References of "Gosset, Christiane"
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See detailPilootproject : ontslagmanagement in Belgische ziekenhuizen. [Pilot study : discharge management in Belgian hospitals]. Final report, 2000
Abraham, I; Bollen, S; de Froidmont, C et al

Report (2000)

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See detailRapport d’une enquête interne de juin 2000
De Cock, L.; Tellier, V.; Charon, F. et al

Report (2000)

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See detailCase Management in Belgium
Gosset, Christiane ULg; de Froidmont, C.

in Case Management in various national elderly assistance systems (1999)

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See detailPromising New Agents in Osteoporosis
Reginster, Jean-Yves ULg; Henrotin, Yves ULg; Gosset, Christiane ULg

in Drugs in R&D (1999), 1(3), 195-201

Currently marketed inhibitors of bone resorption or stimulators of bone formation have significantly contributed to a better preventive and therapeutic approach to postmenopausal and senile osteoporosis ... [more ▼]

Currently marketed inhibitors of bone resorption or stimulators of bone formation have significantly contributed to a better preventive and therapeutic approach to postmenopausal and senile osteoporosis. However, none of the available compounds has unequivocally demonstrated an ability to fully prevent the occurrence of new vertebral or peripheral osteoporotic fractures once the disease is established. Therefore, several new medications are being developed, with the aim of providing a better risk-benefit profile and/or a more favourable cost-utility assessment than available drugs. Potential inhibitors of bone resorption include specific inhibitors of the osteoclast's proton pump, inhibitors of prostaglandins or nitric oxide donors. Stimulators of osteoblastic activity and subsequent bone formation might be obtained by strontium salts, peptides of the parathyroid hormone family, growth hormone and insulin-like growth factors or bone morphogenetic proteins. Most of these compounds are now undergoing phase II/III development programmes, and results evaluating their potential benefit should be available within 1 to 5 years. [less ▲]

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See detailHigh Prevalence of Low Femoral Bone Mineral Density in Elderly Women Living in Nursing Homes or Community-Dwelling: A Plausible Role of Increased Parathyroid Hormone Secretion
Reginster, Jean-Yves ULg; Deroisy, Rita ULg; Pirenne, H. et al

in Osteoporosis International (1999), 9(2), 121-8

The present study was designed to visit elderly women living in nursing homes and to compare their femoral neck bone mineral density (BMD) and circulating levels of parathyroid hormone (PTH) and 25-OH ... [more ▼]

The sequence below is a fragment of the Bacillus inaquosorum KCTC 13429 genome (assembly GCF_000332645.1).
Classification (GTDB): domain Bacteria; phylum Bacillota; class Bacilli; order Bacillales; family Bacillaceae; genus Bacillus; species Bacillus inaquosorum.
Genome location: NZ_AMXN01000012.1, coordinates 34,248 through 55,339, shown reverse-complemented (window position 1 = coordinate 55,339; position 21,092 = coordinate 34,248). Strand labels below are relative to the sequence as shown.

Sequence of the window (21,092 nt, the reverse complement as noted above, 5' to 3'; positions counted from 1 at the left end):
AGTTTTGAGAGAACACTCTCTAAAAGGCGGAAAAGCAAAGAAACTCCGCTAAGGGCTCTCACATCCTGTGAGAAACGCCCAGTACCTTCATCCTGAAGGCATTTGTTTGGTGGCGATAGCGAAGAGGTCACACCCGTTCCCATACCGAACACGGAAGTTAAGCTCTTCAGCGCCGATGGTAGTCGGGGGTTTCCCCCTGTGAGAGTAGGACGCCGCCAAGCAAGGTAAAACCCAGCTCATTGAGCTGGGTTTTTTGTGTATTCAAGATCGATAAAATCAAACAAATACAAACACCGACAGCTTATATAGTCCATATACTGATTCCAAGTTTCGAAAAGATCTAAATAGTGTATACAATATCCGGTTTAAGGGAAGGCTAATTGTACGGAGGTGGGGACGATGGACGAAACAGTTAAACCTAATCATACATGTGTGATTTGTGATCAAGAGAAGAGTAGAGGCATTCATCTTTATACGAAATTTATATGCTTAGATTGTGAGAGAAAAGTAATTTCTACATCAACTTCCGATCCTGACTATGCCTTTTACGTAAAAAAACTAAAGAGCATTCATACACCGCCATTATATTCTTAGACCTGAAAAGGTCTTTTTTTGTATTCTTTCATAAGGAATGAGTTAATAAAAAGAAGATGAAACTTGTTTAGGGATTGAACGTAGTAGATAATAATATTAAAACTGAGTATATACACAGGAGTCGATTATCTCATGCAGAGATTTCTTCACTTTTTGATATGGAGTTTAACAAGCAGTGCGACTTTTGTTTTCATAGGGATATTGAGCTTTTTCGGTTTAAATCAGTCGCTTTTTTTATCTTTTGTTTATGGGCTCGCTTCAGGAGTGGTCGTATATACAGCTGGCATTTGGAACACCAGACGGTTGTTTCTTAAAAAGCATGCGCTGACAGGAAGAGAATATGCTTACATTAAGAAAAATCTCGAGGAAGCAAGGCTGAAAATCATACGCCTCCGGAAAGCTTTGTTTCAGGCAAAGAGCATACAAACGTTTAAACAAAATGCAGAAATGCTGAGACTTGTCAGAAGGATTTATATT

The present study was designed to visit elderly women living in nursing homes and to compare their femoral neck bone mineral density (BMD) and circulating levels of parathyroid hormone (PTH) and 25-OH vitamin D (25-OHD) with those of subjects living at home, in the immediate vicinity of the nursing homes. Of 1483 women, aged 70 years and older, who were selected, 993 agreed to participate in this trial. Their femoral neck BMD (n = 993) was measured by dual-energy X-ray absorptiometry, with a specific device installed in a mobile truck. The circulating levels of 25-OHD and PTH were assessed after an overnight fast (n = 748). After stratification for age, there were no significant differences in mean femoral neck BMD values, prevalence of femoral neck osteoporosis, mean serum 25-OHD and prevalence of absolute or relative 25-OHD deficiency between the two groups. Serum levels of PTH were significantly higher in women over 80 years old living in nursing homes, compared with the community-dwelling women. After adjustment for age, a significant relation was found between femoral neck BMD and PTH levels in the whole population (p = 0.004) and in community-dwelling subjects (p = 0.039). When stratifying our population by quartiles of serum PTH values, the odds ratios for femoral neck osteoporosis were significantly increased for the top two quartiles compared with the lowest one both before (p = 0.00146) and after (p = 0.0013) adjustment for age and type of housing. From this study we conclude that femoral osteoporosis is largely underestimated in European women. Living in a nursing home is not, per se, a risk factor for decreased femoral BMD, and circulating PTH levels are a key determinant of low femoral bone density and osteoporosis. [less ▲]

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See detailCommunication strategy increases osteoporosis awareness in postmenopausal women
Tellier, V; De Maeseneer, J; Cartier, P et al

in Journal of Bone and Mineral Research (1999), 14(S1), 385

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See detailEffects of an intensive communications strategies on postmenopausal osteoporosis awareness in women
Tellier, V; Ben Sedrine, Wafa ULg; Gosset, Christiane ULg et al

in Arthritis and Rheumatism (1999), 42(S1), 356

Detailed reference viewed: 6 (2 ULg)